In NoViolet Bulawayo's debut novel We Need New Names -- a finalist for this year's Man Booker Prize -- teenager Darling moves from Zimbabwe to Michigan, where she is struck by a rather large difference between Americans and the people back home.

In Zimbabwe, Darling thinks, fatness "did not interfere with the body; a neck was still a neck, a stomach a stomach, an arm an arm, a buttock a buttock. But this American fatness takes it to a whole 'nother level: the body is turned into something else -- the neck becomes a thigh, the stomach becomes an anthill, an arm a thing, a buttock a I don't even know what."

In fiction about Africa by non-Africans, it is jarringly common for the entire continent to be exoticized into a morass of clichés, a single place in need of saving and understanding by the West. But Bulawayo, who also moved from Zimbabwe to America (and who will be reading at this weekend's Miami Book Fair International), inverts this trope to put her outsider's eye on the grotesqueries of Western living.

"It's always been a personal interest of mine," Bulawayo says of the way the West appears to peoples living outside it. "As somebody who came from another culture, moved here and had to learn all the codes of behavior, I particularly wanted to flip the script."

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George Packer Explains How to Win a National Book Award: Bourbon, Cigars, and a Helluva Lot of Hard Work

Categories: Books

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National Book Award winner George Packer
George Packer knows how to write. He's won accolades for his powerful pieces in The New Yorker, inked several novels, and penned a prize-winning analysis of America's invasion of Iraq.

If anyone needed more proof of his talents it came on Wednesday, when Packer was awarded a National Book Award for The Unwinding: An Inner History of the New America.

Packer's new book is a non-fiction masterpiece. In an interview with New Times, he reveals the secret: a bottomless supply of Bourbon and stogies.


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Karen Russell on Life, Death, and Bringing Swamplandia! to HBO: "I Want Cate Blanchett to Play All the Characters"

Categories: Books

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Jonathan Grassi via Wikimedia Commons
If you live in South Florida, it's hard not to have a mega literary crush on Karen Russell. The Miami native is just 32 years old, has three bad-ass books to her name, and is a MacArthur-certified genius. More important, perhaps, is that she's hilarious and didn't hang up on us when we asked her juvenile questions.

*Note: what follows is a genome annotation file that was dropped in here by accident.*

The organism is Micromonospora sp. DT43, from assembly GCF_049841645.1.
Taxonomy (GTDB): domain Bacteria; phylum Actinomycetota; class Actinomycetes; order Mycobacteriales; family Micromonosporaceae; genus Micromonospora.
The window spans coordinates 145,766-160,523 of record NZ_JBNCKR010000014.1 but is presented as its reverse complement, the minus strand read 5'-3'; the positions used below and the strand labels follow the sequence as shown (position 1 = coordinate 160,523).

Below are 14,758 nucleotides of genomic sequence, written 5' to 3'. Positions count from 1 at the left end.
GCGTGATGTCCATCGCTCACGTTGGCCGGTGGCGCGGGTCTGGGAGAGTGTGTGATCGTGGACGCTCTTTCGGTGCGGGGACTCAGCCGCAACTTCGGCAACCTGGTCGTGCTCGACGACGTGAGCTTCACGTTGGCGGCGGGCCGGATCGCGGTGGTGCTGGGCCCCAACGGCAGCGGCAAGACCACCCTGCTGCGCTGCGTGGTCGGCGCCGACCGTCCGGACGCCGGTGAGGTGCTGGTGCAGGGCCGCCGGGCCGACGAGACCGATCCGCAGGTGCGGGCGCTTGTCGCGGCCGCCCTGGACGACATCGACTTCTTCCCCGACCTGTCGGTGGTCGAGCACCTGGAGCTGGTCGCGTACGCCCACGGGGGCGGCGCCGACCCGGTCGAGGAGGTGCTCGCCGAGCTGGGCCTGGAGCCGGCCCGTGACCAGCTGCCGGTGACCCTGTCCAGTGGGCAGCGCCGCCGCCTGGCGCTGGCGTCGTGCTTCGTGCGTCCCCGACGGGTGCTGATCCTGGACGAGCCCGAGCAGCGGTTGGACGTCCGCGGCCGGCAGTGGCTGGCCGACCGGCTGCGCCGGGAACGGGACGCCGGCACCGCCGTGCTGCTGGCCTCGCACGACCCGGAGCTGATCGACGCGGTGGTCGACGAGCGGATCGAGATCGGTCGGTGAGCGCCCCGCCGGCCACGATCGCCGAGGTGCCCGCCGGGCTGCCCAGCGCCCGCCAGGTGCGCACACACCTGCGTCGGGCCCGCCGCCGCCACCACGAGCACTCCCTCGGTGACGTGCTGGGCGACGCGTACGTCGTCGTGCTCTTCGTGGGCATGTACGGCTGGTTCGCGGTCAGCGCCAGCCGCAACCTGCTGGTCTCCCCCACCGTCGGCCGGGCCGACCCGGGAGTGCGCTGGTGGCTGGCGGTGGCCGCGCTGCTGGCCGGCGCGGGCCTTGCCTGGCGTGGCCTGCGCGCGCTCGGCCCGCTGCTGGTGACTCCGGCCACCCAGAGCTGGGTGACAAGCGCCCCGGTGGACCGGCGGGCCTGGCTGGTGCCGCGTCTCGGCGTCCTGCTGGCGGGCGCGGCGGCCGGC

Here is the second half of our extended interview with Russell, in which she talks about everything from overdosing on chicken McNuggets to our fear of death.

She also gives hints about HBO's supposed production of Swamplandia!

See also: Karen Russell on Ghost Stories in the Grove: "In Miami, Doesn't It Always Feel Like Halloween?"

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Miami Book Fair: Daniel Alarcón Recounts His Drive Into the Dark Heart of Peru's Drugland

Categories: Books

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May-Li Khoe via Wikimedia Commons
Peruvian-American novelist Daniel Alarcón
Daniel Alarcón had been driving for days along one of the most dangerous routes in the world -- a serpentine service road recently carved into the dense Peruvian countryside -- when he suddenly sensed that he wasn't alone. "You look around you and think, OK, up in the hills somebody is watching us drive," says the young novelist, who is making several appearances at the Book Fair this weekend. "It was that kind of feeling."

Unfortunately for Alarcón, his quest to trace the path of Peru's cocaine production was far from over.

"The day that I arrived in Kimbiri, there had been two murders of just random people who had been killed and found hanging by some trees in the jungle," he says. "I arrived and I called my contact and he said: 'Hurry up! We're going out to look for these bodies.'"

See also: Miami Book Fair 2013's Best Authors

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Miami Book Fair Authors James McBride, George Packer Win 2013 National Book Award

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National Book Award winner and Miami Book Fair International author James McBride.
If we didn't know better, we'd think the organizers of the Miami Book Fair had consulted a psychic before planning this year's week-long festival of author appearances.

The fair, which celebrates its 30th anniversary this year, got a pretty sweet gift from the National Book Foundation this week: a pair of National Book Awards for George Packer and James McBride, both of whom are scheduled to speak at the fair this weekend.

See also: Miami Book Fair International 2013: The Ten Best Events